Within weeks I had made two puddings using Ian’s recipe. I was enchanted at how pleasant it was to prepare and cook, and how light it was to eat, compared to a traditional pudding.

You can find the recipe here. The only changes I have made are to vary the spices – I use ½ tsp grated nutmeg, ½ tsp powdered ginger, ½ tsp powdered cinnamon; add the brandy to the pudding mix rather than flame it over the pudding before serving; and to cover the puddings with two sheets of aluminium foil rather than cloth.

Maggie and I made a batch of the puddings ahead of the recent lunch we hosted for the 70th birthday of one of my cousins. Victoria is a vegetarian and we wanted to give her one of the puddings as a birthday present.

Last week we decided to heat up one of the two remaining puddings – the mix had stretched to three bowls – and enjoy it with friends who were coming for dinner before heading overseas for a month. To heat the pudding, I suggest you take it out of your fridge at least one hour beforehand and then heat just as if you were cooking it for the first time, ie in boiling water that comes at least half way up the outside of the bowl, for about 2 hours.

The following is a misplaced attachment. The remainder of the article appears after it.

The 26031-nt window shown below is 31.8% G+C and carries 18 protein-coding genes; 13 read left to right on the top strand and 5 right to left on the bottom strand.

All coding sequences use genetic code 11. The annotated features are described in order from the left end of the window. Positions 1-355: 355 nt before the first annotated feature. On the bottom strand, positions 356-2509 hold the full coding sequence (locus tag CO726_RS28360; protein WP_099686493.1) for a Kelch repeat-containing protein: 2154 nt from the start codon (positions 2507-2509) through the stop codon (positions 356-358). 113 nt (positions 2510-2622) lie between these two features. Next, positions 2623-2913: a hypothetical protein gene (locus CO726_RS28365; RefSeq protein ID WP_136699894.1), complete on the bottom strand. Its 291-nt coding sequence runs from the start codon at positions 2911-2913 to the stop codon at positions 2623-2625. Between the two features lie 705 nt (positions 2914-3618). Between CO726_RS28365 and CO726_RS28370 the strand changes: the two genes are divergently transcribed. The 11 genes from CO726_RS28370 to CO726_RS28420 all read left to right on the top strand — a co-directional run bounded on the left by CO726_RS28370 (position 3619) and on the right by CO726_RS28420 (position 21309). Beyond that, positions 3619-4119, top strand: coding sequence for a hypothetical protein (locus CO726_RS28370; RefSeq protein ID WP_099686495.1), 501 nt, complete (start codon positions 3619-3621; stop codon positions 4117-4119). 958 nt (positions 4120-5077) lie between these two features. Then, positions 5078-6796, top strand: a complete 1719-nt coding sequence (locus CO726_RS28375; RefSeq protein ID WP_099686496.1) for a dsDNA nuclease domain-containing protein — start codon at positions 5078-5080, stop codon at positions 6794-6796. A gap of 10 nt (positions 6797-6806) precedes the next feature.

We served it with some low-fat ice-cream and a good quality commercial vanilla-bean custard. It was delicious, as it has proven to be on three further occasions – it reheats readily in a microwave oven – but you do need to have some sweetness in the bowl to complement the tang of the fruit and the bitter edge of the beer.

   

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Birthday beetroot blush

My late father’s father, who died well before I was born, was the oldest of four brothers. The youngest of those brothers, a renowned architect of the post-war era, had just the one child, a daughter Victoria, who was born in 1947. So, although Victoria is of my father’s generation, she is actually much closer in age to me.